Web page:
I have worked with numerous couples who could be in a great relationship, except they both have forgotten to be thoughtful to one another — and the resentment has built to the point where therapy is no longer a choice but a necessity.
I know about the demands of working 40-plus hours a week, raising kids and maintaining a home. Add to that surviving this plague, and by the time evening rolls around, you hardly have any energy for each other, and weekends are not much better.
When you’re overworked and overtired, it’s easy to get a little resentful that you’re doing everything all by yourself. The truth is that your mate is probably working as hard as you are and most likely is feeling something similar.
Yes, it’s easy to forget that you are in this together, but here’s a great way to remind each other and make your life better for it.
You have to have a little talk about how to be more thoughtful to each other.
This practice has made many relationships better, and in plenty of cases, it was all the couple needed to get themselves back on the positive track.
You can do this in lots of ways: saying nice things, pulling out chairs and opening doors, cooking and/or cleaning up after a family meal. This focus on being a little nicer can make all the difference.
Some people hate paying the bills; others can’t stand making vacation plans. We each have our own peccadilloes. Hey, that’s the normal part. Having the presence of mind to take a burden off your partner’s shoulders — now that’s thoughtfulness. And you will be appropriately rewarded.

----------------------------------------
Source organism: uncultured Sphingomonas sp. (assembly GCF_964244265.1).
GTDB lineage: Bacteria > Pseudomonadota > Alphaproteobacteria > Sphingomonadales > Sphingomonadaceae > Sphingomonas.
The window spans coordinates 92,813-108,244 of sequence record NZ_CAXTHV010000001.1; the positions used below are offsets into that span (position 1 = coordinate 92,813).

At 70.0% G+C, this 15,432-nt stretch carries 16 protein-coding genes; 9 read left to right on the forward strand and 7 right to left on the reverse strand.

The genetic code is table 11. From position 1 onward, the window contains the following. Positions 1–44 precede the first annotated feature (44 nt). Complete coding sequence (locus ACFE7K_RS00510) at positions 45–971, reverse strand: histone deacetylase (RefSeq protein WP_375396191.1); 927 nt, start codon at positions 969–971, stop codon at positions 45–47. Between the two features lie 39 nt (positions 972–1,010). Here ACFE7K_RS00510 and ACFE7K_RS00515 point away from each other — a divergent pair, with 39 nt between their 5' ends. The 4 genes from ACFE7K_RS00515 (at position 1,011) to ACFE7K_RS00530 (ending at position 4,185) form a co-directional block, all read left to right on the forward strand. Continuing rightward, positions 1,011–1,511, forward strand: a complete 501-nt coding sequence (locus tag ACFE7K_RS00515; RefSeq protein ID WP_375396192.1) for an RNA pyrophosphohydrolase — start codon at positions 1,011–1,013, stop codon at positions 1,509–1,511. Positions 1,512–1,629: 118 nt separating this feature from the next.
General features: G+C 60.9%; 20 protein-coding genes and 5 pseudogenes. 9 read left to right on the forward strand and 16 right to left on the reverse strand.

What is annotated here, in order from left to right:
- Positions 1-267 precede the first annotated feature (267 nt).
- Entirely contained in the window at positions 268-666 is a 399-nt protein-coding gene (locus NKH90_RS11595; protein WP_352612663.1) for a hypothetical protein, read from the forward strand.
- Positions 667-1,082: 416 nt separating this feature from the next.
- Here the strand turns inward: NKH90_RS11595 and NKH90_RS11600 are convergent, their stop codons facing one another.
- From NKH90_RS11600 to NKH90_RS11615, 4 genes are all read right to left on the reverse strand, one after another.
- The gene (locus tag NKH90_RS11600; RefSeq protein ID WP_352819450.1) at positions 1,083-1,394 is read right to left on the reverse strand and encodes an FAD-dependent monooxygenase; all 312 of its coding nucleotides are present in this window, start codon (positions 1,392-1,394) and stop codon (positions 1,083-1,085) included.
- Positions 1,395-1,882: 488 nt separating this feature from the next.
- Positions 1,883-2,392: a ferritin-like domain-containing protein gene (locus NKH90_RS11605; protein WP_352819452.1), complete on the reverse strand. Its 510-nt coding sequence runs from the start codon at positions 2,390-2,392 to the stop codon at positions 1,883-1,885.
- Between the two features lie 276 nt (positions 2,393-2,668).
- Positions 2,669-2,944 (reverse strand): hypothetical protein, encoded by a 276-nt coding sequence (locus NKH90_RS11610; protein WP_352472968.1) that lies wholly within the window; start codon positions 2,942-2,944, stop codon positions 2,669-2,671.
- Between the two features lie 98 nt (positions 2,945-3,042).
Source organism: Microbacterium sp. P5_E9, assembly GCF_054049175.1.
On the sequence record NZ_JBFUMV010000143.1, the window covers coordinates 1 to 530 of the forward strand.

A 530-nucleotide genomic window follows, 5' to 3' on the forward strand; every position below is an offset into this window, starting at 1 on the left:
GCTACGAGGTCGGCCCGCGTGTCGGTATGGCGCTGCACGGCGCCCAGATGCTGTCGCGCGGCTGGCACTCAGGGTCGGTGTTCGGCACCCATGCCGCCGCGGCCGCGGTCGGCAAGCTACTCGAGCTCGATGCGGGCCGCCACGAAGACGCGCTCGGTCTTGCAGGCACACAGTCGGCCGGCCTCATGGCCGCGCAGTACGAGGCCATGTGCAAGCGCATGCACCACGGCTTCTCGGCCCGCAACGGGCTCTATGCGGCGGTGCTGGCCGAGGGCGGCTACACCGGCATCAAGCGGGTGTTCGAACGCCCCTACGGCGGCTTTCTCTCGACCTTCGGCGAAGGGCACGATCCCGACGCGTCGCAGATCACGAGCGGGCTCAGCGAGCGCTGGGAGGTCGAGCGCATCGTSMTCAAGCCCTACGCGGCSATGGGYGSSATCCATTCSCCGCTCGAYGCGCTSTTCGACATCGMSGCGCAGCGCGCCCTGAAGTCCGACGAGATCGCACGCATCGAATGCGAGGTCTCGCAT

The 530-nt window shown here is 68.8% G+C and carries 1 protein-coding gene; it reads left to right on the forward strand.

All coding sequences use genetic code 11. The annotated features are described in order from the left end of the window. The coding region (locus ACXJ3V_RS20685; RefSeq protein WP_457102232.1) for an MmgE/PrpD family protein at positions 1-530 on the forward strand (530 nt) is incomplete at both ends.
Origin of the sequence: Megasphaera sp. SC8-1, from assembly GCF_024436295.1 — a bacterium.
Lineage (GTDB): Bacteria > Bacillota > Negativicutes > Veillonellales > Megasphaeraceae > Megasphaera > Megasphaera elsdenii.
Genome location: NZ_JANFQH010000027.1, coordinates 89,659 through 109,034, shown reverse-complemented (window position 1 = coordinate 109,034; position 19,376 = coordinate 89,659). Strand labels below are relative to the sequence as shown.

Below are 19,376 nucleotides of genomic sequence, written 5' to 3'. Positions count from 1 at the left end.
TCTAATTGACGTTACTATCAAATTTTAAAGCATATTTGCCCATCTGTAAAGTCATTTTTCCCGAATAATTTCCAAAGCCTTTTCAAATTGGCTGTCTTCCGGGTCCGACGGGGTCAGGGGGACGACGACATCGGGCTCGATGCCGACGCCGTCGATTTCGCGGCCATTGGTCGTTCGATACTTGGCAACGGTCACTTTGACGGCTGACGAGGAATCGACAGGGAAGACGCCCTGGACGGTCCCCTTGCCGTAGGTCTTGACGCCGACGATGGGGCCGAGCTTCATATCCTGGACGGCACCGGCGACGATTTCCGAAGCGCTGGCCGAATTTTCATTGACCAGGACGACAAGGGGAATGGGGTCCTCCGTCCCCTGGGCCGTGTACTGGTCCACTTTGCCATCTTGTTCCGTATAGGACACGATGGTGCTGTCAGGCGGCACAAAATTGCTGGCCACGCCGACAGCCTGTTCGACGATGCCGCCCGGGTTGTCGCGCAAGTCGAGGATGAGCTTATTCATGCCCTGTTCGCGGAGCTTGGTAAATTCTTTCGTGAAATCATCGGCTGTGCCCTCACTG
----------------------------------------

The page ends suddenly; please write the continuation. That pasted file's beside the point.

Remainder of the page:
Remember back to when you were first dating and how you did little things for each other? How did it make you feel? Isn’t that part of the reason you are with your current partner? All I’m suggesting is that you continue doing those things long after you have both checked into your retirement villa.
Doing nice things for no reason is such a healer, and it promotes a lot more love in your life. If someone does something nice for you, you are more likely to return the favor.
I’m not talking about buying Super Bowl tickets or diamond tennis bracelets. It’s all about the little things, like leaving love notes, lending a helping hand or dancing in the living room when nobody’s watching. These are the things that make the difference between a relationship that’s nurturing and one that’s falling apart.
I live to give and think about things I can do for my loved ones on a daily basis. I do get a kick out of putting a smile on someone’s face — especially if that someone is the love of my life.
No matter what’s going on in your world, you need to take that extra step and think deeply about how you can brighten your partner’s life. Both of you will be better for it.
Barton Goldsmith, Ph.D., LMFT, is an award-winning therapist and writer. He is a columnist, blogger and the author of seven books, including the newly released: “Visualization For Success — 75 Psychological Empowerment Exercises To Get You What You Want In Life.” Reach him at email@example.com.